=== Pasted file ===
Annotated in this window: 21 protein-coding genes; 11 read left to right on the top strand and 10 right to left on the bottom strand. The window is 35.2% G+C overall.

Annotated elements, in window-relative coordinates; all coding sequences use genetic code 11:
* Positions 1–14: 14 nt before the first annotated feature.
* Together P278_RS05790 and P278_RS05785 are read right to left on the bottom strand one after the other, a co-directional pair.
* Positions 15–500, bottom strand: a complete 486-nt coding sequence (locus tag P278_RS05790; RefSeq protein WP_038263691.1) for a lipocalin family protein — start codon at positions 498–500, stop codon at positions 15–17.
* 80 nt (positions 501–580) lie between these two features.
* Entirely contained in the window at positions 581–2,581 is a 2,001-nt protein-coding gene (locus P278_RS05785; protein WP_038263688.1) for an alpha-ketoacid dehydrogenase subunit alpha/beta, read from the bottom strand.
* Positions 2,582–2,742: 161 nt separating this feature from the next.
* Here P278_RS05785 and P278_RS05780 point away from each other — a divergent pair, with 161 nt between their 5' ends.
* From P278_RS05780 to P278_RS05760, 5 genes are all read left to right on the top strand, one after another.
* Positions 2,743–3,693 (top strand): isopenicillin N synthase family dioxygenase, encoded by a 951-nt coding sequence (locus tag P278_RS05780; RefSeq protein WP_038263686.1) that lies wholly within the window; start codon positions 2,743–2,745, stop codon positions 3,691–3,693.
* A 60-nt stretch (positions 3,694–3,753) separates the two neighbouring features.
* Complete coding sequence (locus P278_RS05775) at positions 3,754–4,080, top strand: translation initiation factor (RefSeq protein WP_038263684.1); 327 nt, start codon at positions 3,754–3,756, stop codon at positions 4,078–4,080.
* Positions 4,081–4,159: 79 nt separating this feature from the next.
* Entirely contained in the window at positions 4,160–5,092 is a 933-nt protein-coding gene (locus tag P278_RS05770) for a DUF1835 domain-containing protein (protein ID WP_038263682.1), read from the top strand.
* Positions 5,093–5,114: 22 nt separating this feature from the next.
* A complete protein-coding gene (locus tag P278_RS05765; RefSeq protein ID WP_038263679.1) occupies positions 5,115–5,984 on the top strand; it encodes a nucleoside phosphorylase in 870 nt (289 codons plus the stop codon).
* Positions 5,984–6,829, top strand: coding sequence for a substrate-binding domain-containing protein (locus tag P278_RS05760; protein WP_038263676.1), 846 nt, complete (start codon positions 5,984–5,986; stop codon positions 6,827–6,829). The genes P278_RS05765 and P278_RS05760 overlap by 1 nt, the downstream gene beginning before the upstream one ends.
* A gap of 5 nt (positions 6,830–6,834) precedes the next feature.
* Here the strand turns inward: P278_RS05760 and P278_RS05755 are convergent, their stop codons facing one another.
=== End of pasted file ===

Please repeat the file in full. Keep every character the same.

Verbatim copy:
Annotated in this window: 21 protein-coding genes; 11 read left to right on the top strand and 10 right to left on the bottom strand. The window is 35.2% G+C overall.

Annotated elements, in window-relative coordinates; all coding sequences use genetic code 11:
* Positions 1–14: 14 nt before the first annotated feature.
* Together P278_RS05790 and P278_RS05785 are read right to left on the bottom strand one after the other, a co-directional pair.
* Positions 15–500, bottom strand: a complete 486-nt coding sequence (locus tag P278_RS05790; RefSeq protein WP_038263691.1) for a lipocalin family protein — start codon at positions 498–500, stop codon at positions 15–17.
* 80 nt (positions 501–580) lie between these two features.
* Entirely contained in the window at positions 581–2,581 is a 2,001-nt protein-coding gene (locus P278_RS05785; protein WP_038263688.1) for an alpha-ketoacid dehydrogenase subunit alpha/beta, read from the bottom strand.
* Positions 2,582–2,742: 161 nt separating this feature from the next.
* Here P278_RS05785 and P278_RS05780 point away from each other — a divergent pair, with 161 nt between their 5' ends.
* From P278_RS05780 to P278_RS05760, 5 genes are all read left to right on the top strand, one after another.
* Positions 2,743–3,693 (top strand): isopenicillin N synthase family dioxygenase, encoded by a 951-nt coding sequence (locus tag P278_RS05780; RefSeq protein WP_038263686.1) that lies wholly within the window; start codon positions 2,743–2,745, stop codon positions 3,691–3,693.
* A 60-nt stretch (positions 3,694–3,753) separates the two neighbouring features.
* Complete coding sequence (locus P278_RS05775) at positions 3,754–4,080, top strand: translation initiation factor (RefSeq protein WP_038263684.1); 327 nt, start codon at positions 3,754–3,756, stop codon at positions 4,078–4,080.
* Positions 4,081–4,159: 79 nt separating this feature from the next.
* Entirely contained in the window at positions 4,160–5,092 is a 933-nt protein-coding gene (locus tag P278_RS05770) for a DUF1835 domain-containing protein (protein ID WP_038263682.1), read from the top strand.
* Positions 5,093–5,114: 22 nt separating this feature from the next.
* A complete protein-coding gene (locus tag P278_RS05765; RefSeq protein ID WP_038263679.1) occupies positions 5,115–5,984 on the top strand; it encodes a nucleoside phosphorylase in 870 nt (289 codons plus the stop codon).
* Positions 5,984–6,829, top strand: coding sequence for a substrate-binding domain-containing protein (locus tag P278_RS05760; protein WP_038263676.1), 846 nt, complete (start codon positions 5,984–5,986; stop codon positions 6,827–6,829). The genes P278_RS05765 and P278_RS05760 overlap by 1 nt, the downstream gene beginning before the upstream one ends.
* A gap of 5 nt (positions 6,830–6,834) precedes the next feature.
* Here the strand turns inward: P278_RS05760 and P278_RS05755 are convergent, their stop codons facing one another.